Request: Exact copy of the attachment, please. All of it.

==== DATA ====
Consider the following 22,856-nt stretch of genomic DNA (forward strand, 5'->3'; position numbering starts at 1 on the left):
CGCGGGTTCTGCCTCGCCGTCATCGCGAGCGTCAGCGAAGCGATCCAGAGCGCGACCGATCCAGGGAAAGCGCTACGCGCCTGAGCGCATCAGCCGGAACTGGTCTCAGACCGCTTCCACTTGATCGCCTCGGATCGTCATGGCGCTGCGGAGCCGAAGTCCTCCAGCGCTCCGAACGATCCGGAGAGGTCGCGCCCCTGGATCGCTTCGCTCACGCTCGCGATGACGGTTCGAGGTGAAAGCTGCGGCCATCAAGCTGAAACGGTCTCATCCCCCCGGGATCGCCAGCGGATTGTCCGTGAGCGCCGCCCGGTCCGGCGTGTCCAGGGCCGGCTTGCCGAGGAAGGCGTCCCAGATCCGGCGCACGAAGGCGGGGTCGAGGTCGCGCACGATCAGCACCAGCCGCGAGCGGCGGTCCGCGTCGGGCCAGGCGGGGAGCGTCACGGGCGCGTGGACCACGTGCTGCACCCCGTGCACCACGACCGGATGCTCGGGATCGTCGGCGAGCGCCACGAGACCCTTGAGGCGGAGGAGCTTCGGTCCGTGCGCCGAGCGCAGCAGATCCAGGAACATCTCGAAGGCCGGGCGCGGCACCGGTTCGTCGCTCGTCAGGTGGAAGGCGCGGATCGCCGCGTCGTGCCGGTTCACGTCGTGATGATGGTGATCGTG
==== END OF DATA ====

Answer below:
Consider the following 22,856-nt stretch of genomic DNA (forward strand, 5'->3'; position numbering starts at 1 on the left):
CGCGGGTTCTGCCTCGCCGTCATCGCGAGCGTCAGCGAAGCGATCCAGAGCGCGACCGATCCAGGGAAAGCGCTACGCGCCTGAGCGCATCAGCCGGAACTGGTCTCAGACCGCTTCCACTTGATCGCCTCGGATCGTCATGGCGCTGCGGAGCCGAAGTCCTCCAGCGCTCCGAACGATCCGGAGAGGTCGCGCCCCTGGATCGCTTCGCTCACGCTCGCGATGACGGTTCGAGGTGAAAGCTGCGGCCATCAAGCTGAAACGGTCTCATCCCCCCGGGATCGCCAGCGGATTGTCCGTGAGCGCCGCCCGGTCCGGCGTGTCCAGGGCCGGCTTGCCGAGGAAGGCGTCCCAGATCCGGCGCACGAAGGCGGGGTCGAGGTCGCGCACGATCAGCACCAGCCGCGAGCGGCGGTCCGCGTCGGGCCAGGCGGGGAGCGTCACGGGCGCGTGGACCACGTGCTGCACCCCGTGCACCACGACCGGATGCTCGGGATCGTCGGCGAGCGCCACGAGACCCTTGAGGCGGAGGAGCTTCGGTCCGTGCGCCGAGCGCAGCAGATCCAGGAACATCTCGAAGGCCGGGCGCGGCACCGGTTCGTCGCTCGTCAGGTGGAAGGCGCGGATCGCCGCGTCGTGCCGGTTCACGTCGTGATGATGGTGATCGTG